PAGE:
“Advanced practices nurses and physician assistants are very integral parts of our medical teams, but we feel that those teams should be led and overseen by your best-trained, most qualified folks, and that’s the physician,” said Gary Floyd, a Fort Worth pediatrician and a member of the Texas Medical Association’s board of trustees. “That’s why we went to medical school.”
Eye Doctor Drama: Optometrists vs. Ophthalmologists
A new battle between optometrists, who provide primary vision care, and ophthalmologists, medical doctors licensed to practice eye medicine and surgery, has emerged this session.
Optometrists would like greater authority to prescribe painkillers like hydrocodone for short time period, and to treat glaucoma — a group of diseases that damage the eye’s optic nerve and cause blindness — independently of ophthalmologists. Senate Bill 577 by Charles Perry, R-Lubbock, and House Bill 1420 would loosen those restrictions.
“Optometrists take care of 70 percent of eye care in the state of Texas,” said Thomas Lucas, president of the Texas Optometric Association. The current regulations, he said, are “most onerous for patients, and that’s why we’re introducing the legislation.”
Ophthalmologists see it differently.
Determining if there is something wrong with a person’s optic nerve “takes a lot of training, like an incredible amount of training,” said Jane Edmond, an ophthalmologist in Houston. “I see patients with brain tumors and blindness or impending blindness that were managed by optometrists that were inappropriately managed.”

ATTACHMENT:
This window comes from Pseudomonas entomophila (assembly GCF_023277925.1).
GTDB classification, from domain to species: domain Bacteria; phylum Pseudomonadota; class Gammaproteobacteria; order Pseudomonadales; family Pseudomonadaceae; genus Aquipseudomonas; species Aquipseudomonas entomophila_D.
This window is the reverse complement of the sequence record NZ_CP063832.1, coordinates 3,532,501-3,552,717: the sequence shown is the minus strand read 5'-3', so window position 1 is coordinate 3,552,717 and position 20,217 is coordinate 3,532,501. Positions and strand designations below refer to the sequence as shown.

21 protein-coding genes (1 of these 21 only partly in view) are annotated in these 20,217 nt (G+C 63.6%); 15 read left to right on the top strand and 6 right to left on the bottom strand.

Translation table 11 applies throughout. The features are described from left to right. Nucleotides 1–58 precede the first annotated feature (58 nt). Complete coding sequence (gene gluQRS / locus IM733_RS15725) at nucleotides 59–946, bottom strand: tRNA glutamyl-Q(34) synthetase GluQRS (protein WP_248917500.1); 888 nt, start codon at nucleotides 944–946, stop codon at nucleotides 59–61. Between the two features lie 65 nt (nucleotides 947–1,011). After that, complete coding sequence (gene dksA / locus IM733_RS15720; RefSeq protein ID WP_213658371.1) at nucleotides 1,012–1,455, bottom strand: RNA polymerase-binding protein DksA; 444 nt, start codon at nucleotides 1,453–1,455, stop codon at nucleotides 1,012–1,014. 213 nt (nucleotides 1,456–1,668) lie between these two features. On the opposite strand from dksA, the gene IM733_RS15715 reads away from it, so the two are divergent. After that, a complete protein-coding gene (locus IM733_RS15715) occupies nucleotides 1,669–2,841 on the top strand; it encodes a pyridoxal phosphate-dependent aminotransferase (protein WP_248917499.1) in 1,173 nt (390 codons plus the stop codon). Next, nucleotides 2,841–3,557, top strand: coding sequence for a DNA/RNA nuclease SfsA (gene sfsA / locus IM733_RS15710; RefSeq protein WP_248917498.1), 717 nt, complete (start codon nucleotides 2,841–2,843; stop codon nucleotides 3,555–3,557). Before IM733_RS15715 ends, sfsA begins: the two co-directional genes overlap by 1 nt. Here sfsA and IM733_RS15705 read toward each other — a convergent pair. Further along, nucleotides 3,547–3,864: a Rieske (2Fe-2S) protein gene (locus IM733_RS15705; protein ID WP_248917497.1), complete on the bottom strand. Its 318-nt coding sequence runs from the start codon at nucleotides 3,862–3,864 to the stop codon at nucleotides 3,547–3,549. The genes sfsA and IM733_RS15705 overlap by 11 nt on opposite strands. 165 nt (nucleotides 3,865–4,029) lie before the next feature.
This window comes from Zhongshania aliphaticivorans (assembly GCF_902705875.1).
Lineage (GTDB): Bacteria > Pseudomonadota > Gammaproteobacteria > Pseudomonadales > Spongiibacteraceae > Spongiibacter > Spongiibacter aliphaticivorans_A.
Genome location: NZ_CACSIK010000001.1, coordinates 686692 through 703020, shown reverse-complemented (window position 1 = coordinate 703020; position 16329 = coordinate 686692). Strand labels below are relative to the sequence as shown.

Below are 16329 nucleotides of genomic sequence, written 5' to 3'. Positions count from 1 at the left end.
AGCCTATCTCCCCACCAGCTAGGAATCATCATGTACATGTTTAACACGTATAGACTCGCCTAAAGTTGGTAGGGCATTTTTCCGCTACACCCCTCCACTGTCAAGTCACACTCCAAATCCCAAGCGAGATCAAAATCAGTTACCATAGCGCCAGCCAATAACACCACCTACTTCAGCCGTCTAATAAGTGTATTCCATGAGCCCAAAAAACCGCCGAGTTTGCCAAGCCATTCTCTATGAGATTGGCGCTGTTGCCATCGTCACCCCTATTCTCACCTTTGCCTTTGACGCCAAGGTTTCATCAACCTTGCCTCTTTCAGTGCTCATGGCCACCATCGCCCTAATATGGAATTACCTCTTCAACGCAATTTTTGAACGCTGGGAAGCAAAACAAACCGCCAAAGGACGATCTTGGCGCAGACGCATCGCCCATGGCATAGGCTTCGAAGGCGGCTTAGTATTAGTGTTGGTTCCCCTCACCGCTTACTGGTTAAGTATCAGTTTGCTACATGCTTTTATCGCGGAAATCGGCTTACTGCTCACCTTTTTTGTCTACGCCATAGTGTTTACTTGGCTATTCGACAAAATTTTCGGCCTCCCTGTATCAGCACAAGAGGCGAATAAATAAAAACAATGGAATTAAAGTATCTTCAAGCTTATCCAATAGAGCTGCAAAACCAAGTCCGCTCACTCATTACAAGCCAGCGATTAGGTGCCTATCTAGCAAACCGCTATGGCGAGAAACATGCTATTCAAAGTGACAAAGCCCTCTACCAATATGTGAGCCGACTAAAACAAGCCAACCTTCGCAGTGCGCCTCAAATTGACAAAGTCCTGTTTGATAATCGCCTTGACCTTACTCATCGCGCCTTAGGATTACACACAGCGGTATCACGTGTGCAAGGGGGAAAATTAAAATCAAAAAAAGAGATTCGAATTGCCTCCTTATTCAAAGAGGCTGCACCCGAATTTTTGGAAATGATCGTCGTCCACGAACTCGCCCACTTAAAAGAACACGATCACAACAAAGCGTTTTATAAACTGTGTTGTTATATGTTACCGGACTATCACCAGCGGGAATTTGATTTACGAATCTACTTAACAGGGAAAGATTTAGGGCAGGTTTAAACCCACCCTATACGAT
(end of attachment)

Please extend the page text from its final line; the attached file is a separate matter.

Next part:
Optometrists should not be able to prescribe hydrocodone, Edmond said, because it is highly addictive and could cause pain arising from a more serious condition to go undiagnosed.
The Dentist Dilemma
Senate Bill 787 and House Bill 1940, by Senfronia Thompson, D-Houston, would create a new classification in the occupations code for “dental hygiene practitioners” — a profession that exists in some other states to provide primary oral health care without having gone to dental school.
The bills were endorsed by the Texas Public Policy Foundation as a “free-market solution that improves access to dental care, creates middle-class jobs and reduces health care costs.” Twenty percent of Texas counties have no dentists and 12 percent have only one dentist, and roughly a third of Texas counties have no dentists participating in Medicaid, according to the conservative think tank.
The Texas Dental Association opposes the bills.
“The data does not support the need for a new, lesser educated and trained oral health care provider that will remove the dentist from the patient,” said Richard Black, testifying on behalf of the association against HB 1940. “The data supports the need for 354 dentists in the right areas of our state. Let’s work together to make that a reality.”
Disclosure: The Texas Medical Association, Texas Public Policy Foundation and Texas Dental Association are corporate sponsors of The Texas Tribune. A complete list of Tribune donors and sponsors can be viewed here.
This story was produced in partnership with Kaiser Health News, an editorially independent program of the Henry J. Kaiser Family Foundation, a nonprofit, nonpartisan health policy research and communication organization not affiliated with Kaiser Permanente.